Three women of colour from developing countries who have worked with Thomas Pogge asked me to share a statement regarding how the response to the allegations against Prof. Pogge has affected them. They had originally planned to make this a signed statement (which I had offered to post), but as one of the authors explained to me:
At each step, we were discouraged by friends and colleagues, who said we would be viewed as apologists for Thomas, and that we could kiss our feminist reputations goodbye. I'm very disappointed with where we are in academia, and I'm also disappointed with myself. We're going to have to think of another way of expressing our views, or perhaps we will just need to wait a few months until the storm blows over. I'm sorry for having wasted your time, though it's been good (for me) to connect with you. I read your blog regularly and appreciate your courage on many issues very much.
In the end, they decided they could share the statement they drafted, but without their names. Here it is:
We write to express some concern about the widely circulated Open Letter condemning Thomas Pogge. We clarify, first, that our aim is not to cast doubt upon the allegations upon which the letter is based. We are all too familiar with the institutional ‘cultures of silence’ that try to muzzle women who speak out against sexual harassment and sexual assault. We stand, always, with such women of courage in their quests for justice.
Our intention, here, is to advocate for the women, including ourselves, whose academic achievement, commitment to social justice, and personal integrity have been unjustly brought under a cloud due to Prof. Pogge’s alleged misconduct and also some efforts to condemn it. In particular, our concern is with what is said and yet left unsaid in the open letter. Among other things, Pogge is accused of violating professional norms by making “quid pro quo offers of letters of recommendation and other perks,” presumably in return for sexual favours. In no way has this been our experience with Prof. Pogge. Nor is it that of many other women whom we know to be professionally associated with him. In our view, the open letter should have been more discriminating in its choice of words rather than painted with such a broad brush.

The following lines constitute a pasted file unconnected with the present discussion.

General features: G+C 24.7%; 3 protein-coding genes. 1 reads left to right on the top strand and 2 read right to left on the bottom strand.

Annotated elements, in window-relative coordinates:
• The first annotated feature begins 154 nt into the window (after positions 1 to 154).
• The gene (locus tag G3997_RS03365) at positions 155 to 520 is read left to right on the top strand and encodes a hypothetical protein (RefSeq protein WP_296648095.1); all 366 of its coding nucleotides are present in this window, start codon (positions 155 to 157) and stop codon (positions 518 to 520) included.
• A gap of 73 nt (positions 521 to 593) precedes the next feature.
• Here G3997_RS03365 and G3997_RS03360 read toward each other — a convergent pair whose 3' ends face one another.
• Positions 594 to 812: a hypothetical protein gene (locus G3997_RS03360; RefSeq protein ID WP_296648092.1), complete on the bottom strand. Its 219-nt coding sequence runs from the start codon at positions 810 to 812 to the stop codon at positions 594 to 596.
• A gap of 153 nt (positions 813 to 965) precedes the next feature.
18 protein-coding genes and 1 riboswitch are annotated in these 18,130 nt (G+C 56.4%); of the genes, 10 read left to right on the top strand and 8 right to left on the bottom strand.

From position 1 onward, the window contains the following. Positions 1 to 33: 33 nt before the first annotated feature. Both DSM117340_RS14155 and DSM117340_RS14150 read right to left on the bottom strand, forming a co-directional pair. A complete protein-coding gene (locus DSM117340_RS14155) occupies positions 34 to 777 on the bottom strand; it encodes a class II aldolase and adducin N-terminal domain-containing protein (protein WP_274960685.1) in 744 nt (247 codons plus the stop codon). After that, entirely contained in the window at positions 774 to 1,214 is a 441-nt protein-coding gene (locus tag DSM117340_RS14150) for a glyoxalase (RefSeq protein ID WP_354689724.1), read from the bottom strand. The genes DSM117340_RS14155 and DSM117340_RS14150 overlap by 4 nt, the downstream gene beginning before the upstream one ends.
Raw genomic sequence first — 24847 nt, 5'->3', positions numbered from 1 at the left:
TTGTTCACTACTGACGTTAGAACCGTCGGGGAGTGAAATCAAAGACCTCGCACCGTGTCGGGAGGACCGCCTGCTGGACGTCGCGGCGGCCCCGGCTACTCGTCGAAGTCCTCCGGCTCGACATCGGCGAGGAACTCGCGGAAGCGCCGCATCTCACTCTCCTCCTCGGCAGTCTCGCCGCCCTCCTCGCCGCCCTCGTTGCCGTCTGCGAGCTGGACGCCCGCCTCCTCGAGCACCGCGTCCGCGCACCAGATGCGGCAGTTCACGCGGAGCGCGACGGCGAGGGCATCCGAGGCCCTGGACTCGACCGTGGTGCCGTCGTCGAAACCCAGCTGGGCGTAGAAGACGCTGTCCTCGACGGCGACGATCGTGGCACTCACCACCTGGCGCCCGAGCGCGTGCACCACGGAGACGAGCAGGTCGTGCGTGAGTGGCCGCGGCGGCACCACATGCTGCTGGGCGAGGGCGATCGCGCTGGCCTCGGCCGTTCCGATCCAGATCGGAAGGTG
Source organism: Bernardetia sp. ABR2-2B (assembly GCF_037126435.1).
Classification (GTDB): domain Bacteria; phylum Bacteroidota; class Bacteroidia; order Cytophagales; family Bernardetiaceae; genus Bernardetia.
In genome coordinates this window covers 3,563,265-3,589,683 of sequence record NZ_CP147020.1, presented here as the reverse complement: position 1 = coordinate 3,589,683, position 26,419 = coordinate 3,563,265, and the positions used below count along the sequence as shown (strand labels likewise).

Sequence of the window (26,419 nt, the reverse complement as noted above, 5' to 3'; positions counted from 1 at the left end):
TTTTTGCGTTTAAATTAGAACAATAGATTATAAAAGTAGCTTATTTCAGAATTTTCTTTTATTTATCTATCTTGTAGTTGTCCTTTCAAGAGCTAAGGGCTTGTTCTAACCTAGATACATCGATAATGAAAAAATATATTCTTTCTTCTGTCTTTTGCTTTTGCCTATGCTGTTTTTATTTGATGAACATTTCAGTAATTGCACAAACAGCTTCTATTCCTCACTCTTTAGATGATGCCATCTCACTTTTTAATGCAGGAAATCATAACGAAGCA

Furthermore, while it is commendable that concern for the well-being of women, “notably women of colour,” associated with Pogge features prominently in the open letter, we are saddened that there is no corresponding language that recognizes our talent, merit, and integrity. This is a serious lapse, given the potentially harmful impact of the letter on women, notably young, professionally insecure women of colour from developing countries, who have worked with Prof. Pogge.
It is distressing that any of this needs to be said. But in a world where women still struggle to be taken seriously in their professional lives, and where women of colour are all too easily eroticized and portrayed as lacking agency, dignity, and integrity, we speak out of concern that the open letter’s categorical language on Pogge’s women of colour victims, along with thoughtless social media discussions about his corrupt, nefarious relationships with them, will only reinforce sexist and racist stereotypes. Our unease is amplified by the fact that the letter was shared hundreds of times across multiple online platforms, i.e., well beyond the academic “philosophical community” to which it is originally addressed. We ask for more caution, care, and compassion moving forward.
(Earlier post related to these issues.)